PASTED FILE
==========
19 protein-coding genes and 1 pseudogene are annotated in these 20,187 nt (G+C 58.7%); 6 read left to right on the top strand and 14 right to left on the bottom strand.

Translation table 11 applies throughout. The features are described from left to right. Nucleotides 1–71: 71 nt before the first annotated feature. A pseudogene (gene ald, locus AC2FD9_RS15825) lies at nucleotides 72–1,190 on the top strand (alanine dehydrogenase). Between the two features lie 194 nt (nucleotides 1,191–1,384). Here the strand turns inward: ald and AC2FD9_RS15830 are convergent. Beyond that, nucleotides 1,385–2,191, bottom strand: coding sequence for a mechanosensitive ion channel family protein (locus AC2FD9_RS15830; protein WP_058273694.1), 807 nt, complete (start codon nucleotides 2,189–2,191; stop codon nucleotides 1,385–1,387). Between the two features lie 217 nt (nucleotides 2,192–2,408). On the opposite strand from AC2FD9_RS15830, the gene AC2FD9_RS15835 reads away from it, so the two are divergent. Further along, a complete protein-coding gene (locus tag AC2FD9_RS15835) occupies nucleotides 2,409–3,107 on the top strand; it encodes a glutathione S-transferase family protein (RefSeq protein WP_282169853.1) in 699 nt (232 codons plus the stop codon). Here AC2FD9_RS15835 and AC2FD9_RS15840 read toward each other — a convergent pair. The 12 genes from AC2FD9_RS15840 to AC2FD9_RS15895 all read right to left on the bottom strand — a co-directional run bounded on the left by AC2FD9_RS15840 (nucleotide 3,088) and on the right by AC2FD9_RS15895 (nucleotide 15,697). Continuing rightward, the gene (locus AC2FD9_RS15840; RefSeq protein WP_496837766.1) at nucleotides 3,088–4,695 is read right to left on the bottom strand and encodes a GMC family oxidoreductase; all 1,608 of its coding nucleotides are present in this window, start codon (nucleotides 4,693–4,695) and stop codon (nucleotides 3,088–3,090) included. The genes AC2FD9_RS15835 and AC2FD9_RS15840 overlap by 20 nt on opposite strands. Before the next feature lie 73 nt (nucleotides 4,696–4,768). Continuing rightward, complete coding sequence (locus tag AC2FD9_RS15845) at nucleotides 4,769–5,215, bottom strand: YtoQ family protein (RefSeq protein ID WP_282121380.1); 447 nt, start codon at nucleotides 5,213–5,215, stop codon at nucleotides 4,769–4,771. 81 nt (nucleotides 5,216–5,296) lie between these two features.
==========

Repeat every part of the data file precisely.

19 protein-coding genes and 1 pseudogene are annotated in these 20,187 nt (G+C 58.7%); 6 read left to right on the top strand and 14 right to left on the bottom strand.

Translation table 11 applies throughout. The features are described from left to right. Nucleotides 1–71: 71 nt before the first annotated feature. A pseudogene (gene ald, locus AC2FD9_RS15825) lies at nucleotides 72–1,190 on the top strand (alanine dehydrogenase). Between the two features lie 194 nt (nucleotides 1,191–1,384). Here the strand turns inward: ald and AC2FD9_RS15830 are convergent. Beyond that, nucleotides 1,385–2,191, bottom strand: coding sequence for a mechanosensitive ion channel family protein (locus AC2FD9_RS15830; protein WP_058273694.1), 807 nt, complete (start codon nucleotides 2,189–2,191; stop codon nucleotides 1,385–1,387). Between the two features lie 217 nt (nucleotides 2,192–2,408). On the opposite strand from AC2FD9_RS15830, the gene AC2FD9_RS15835 reads away from it, so the two are divergent. Further along, a complete protein-coding gene (locus tag AC2FD9_RS15835) occupies nucleotides 2,409–3,107 on the top strand; it encodes a glutathione S-transferase family protein (RefSeq protein WP_282169853.1) in 699 nt (232 codons plus the stop codon). Here AC2FD9_RS15835 and AC2FD9_RS15840 read toward each other — a convergent pair. The 12 genes from AC2FD9_RS15840 to AC2FD9_RS15895 all read right to left on the bottom strand — a co-directional run bounded on the left by AC2FD9_RS15840 (nucleotide 3,088) and on the right by AC2FD9_RS15895 (nucleotide 15,697). Continuing rightward, the gene (locus AC2FD9_RS15840; RefSeq protein WP_496837766.1) at nucleotides 3,088–4,695 is read right to left on the bottom strand and encodes a GMC family oxidoreductase; all 1,608 of its coding nucleotides are present in this window, start codon (nucleotides 4,693–4,695) and stop codon (nucleotides 3,088–3,090) included. The genes AC2FD9_RS15835 and AC2FD9_RS15840 overlap by 20 nt on opposite strands. Before the next feature lie 73 nt (nucleotides 4,696–4,768). Continuing rightward, complete coding sequence (locus tag AC2FD9_RS15845) at nucleotides 4,769–5,215, bottom strand: YtoQ family protein (RefSeq protein ID WP_282121380.1); 447 nt, start codon at nucleotides 5,213–5,215, stop codon at nucleotides 4,769–4,771. 81 nt (nucleotides 5,216–5,296) lie between these two features.